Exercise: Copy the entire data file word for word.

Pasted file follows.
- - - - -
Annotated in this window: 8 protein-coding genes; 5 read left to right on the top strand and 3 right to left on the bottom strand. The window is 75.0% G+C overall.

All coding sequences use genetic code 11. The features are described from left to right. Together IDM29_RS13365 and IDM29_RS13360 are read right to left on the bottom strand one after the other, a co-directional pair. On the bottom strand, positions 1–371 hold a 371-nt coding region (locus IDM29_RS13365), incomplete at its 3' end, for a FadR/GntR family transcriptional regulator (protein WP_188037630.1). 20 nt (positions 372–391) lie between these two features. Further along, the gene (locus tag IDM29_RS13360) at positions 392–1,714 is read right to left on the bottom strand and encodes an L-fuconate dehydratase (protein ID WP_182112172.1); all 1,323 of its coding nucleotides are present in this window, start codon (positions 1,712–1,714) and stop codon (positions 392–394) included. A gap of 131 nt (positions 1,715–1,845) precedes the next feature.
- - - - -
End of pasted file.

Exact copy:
Annotated in this window: 8 protein-coding genes; 5 read left to right on the top strand and 3 right to left on the bottom strand. The window is 75.0% G+C overall.

All coding sequences use genetic code 11. The features are described from left to right. Together IDM29_RS13365 and IDM29_RS13360 are read right to left on the bottom strand one after the other, a co-directional pair. On the bottom strand, positions 1–371 hold a 371-nt coding region (locus IDM29_RS13365), incomplete at its 3' end, for a FadR/GntR family transcriptional regulator (protein WP_188037630.1). 20 nt (positions 372–391) lie between these two features. Further along, the gene (locus tag IDM29_RS13360) at positions 392–1,714 is read right to left on the bottom strand and encodes an L-fuconate dehydratase (protein ID WP_182112172.1); all 1,323 of its coding nucleotides are present in this window, start codon (positions 1,712–1,714) and stop codon (positions 392–394) included. A gap of 131 nt (positions 1,715–1,845) precedes the next feature.